Ross, TJX, Burlington Respond to Report Claiming They Sold Accessories With High Levels of Lead

In response to a recent report by a nonprofit organization that alleged that retailers like Ross and TJ Maxx had sold accessories with elevated levels of lead, a few of the companies have struck back.

The Center for Environmental Health published its findings following a 13-year examination of what it described as “systematic toxic problems” at Ross and Burlington stores, two retail chains that cater to price-conscious shoppers. The organization claimed to have found high levels of toxic lead in leather and faux leather fashion accessories including handbags, wallets, shoes and belts.

Individual brands and specific styles were not cited, nor were they provided by a CEH spokesperson, who also declined to specify what percentage of the accessories that were being sold by each retailer contained elevated levels of lead.

Faux fur items, especially the interior linings of handbags and wallets and belts that were sold as a set with other garments, versus as stand-alone accessories, were more prone to high levels of lead, according to the report. The CEH also alleged that more than half of the lead-containing fashion accessories that were purchased at Ross and Burlington in 2022 had Proposition 65 warnings, including some that were “hidden in small print, on tags inside of handbags and on the bottom of shoes.”

Passed into law in California in 1986, Proposition 65 is officially known as the Safe Drinking Water and Toxic Environment Act. Proposition 65 warnings are used to signal to Californians about significant exposures to chemicals that cause cancer, birth defects or other reproductive harms.

The CEH report alleged that in 2022, more than 25 percent of the fashion accessories that had been purchased from off-price specialists Ross and Burlington by the researchers and then tested contained elevated lead levels above 0.03 percent and up to 1.7 percent.

Lead toxicity can affect every organ system. There is sufficient evidence for the adverse health effects in children and adults at blood lead levels <5 micrograms per deciliter, according to the National Toxicology Program [NTP 2012], and the American Academy of Pediatrics. In addition, there is no identified threshold or safe level of lead in blood.

In the CEH release revealing its findings, Dr. Vin Gupta said “Lead is a carcinogen and reproductive toxicant that can cause permanent and irreversible health effects and is especially harmful to children. Lead found in fashion accessories can come off onto our hands and then travel into our body when we touch our mouths.”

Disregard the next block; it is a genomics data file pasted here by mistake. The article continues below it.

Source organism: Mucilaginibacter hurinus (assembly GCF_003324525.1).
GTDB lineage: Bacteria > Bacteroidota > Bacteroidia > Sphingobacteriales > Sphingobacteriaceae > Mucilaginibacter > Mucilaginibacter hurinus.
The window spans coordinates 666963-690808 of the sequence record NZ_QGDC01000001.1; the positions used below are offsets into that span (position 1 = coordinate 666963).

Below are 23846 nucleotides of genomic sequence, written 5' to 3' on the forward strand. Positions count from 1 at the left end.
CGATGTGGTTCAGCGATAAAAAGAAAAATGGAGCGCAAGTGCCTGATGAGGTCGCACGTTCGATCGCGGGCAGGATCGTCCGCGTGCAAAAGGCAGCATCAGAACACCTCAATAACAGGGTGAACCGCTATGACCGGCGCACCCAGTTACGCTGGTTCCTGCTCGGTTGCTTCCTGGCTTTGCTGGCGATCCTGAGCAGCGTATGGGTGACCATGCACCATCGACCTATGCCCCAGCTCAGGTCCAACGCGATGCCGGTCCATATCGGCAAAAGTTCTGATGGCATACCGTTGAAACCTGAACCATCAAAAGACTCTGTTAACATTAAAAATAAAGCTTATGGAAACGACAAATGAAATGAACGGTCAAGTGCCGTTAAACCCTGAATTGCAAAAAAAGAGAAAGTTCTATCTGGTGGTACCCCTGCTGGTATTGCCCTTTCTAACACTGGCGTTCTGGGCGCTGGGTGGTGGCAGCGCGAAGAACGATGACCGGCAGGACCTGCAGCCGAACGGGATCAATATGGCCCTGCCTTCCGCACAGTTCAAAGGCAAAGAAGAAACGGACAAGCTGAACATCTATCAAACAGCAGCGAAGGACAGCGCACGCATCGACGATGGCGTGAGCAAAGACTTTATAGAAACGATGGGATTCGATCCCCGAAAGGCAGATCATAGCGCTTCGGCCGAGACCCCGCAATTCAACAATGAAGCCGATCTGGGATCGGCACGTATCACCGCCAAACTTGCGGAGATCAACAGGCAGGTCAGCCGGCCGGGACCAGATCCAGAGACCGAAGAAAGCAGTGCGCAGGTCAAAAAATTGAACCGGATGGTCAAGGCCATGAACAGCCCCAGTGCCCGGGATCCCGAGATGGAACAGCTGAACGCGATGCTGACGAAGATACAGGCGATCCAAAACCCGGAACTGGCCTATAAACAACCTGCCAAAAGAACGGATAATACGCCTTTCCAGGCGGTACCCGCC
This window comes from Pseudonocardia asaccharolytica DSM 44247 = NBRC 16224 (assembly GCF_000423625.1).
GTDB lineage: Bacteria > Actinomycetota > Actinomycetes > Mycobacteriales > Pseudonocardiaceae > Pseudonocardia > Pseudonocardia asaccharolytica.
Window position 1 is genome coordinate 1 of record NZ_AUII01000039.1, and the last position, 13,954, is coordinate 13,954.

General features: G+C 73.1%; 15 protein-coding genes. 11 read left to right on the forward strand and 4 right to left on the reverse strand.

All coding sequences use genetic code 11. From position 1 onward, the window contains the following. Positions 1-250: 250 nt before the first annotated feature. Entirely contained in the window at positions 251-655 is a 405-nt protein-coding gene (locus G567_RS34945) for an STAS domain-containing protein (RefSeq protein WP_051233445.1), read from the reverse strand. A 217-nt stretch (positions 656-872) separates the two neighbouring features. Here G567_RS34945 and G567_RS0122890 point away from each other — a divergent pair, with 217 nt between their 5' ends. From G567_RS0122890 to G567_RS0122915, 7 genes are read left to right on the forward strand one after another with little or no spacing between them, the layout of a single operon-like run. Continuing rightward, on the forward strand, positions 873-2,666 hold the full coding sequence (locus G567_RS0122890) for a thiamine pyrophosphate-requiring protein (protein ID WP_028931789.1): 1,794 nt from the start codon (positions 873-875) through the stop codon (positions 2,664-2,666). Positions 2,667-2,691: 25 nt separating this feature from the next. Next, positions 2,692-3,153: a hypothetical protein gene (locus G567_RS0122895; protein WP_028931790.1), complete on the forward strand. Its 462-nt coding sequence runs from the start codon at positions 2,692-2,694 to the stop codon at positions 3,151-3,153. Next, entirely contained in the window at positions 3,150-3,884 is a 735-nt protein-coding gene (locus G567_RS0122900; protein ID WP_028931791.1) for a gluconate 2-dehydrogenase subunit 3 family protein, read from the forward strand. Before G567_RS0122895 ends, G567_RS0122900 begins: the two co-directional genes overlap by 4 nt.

A Burlington store front

A Burlington store.


Founded more than 27 years ago, the CEH has taken the lead on a nationwide effort to try to protect people from toxic chemicals by working with communities, consumers, workers, government officials, and the private sector to demand and support business practices that are safer for public health and the environment.

The CEH also stated that over the last decade it has notified Burlington, Marshalls, Nordstrom Rack, Ross and TJ Maxx nearly 500 times that they were allegedly selling specific fashion accessories containing elevated levels of lead. The group claimed that Ross and Burlington accounted for more than 300 of those notices.

A Ross executive was not available for an interview Monday, according to a corporate spokesperson.

The company addressed the issue with a statement that highlighted how “the health and safety of our customers and associates is of the utmost importance.” The statement also noted that the retail chain does not manufacture fashion accessories, “but we maintain strict product safety requirements. We have policies in place that require our suppliers to meet applicable product safety and labeling standards that are established by government regulators. Those include standards related to lead content. If we learn of allegations that our products are not in compliance, we investigate and take prompt action.”

The New Jersey-based Burlington had 939 stores as of the halfway point last year and its FY2022 net sales were $8.7 billion. Asked for comment about the CEH’s claims, a Burlington spokesperson issued a statement that cited its commitment to the health and safety of its customers and associates.

The statement continued, “We require our merchandise suppliers to meet applicable regulatory mandates including threshold limits established by federal, state and local jurisdictions for restricted chemicals such as lead. If there is a claim in which merchandise is not in compliance, Burlington takes swift action to investigate and remedy the situation.”

The spokesperson did not specify if an investigation was underway due to the CEH report.

A media request to Nordstrom Rack had not been returned as of Monday afternoon.

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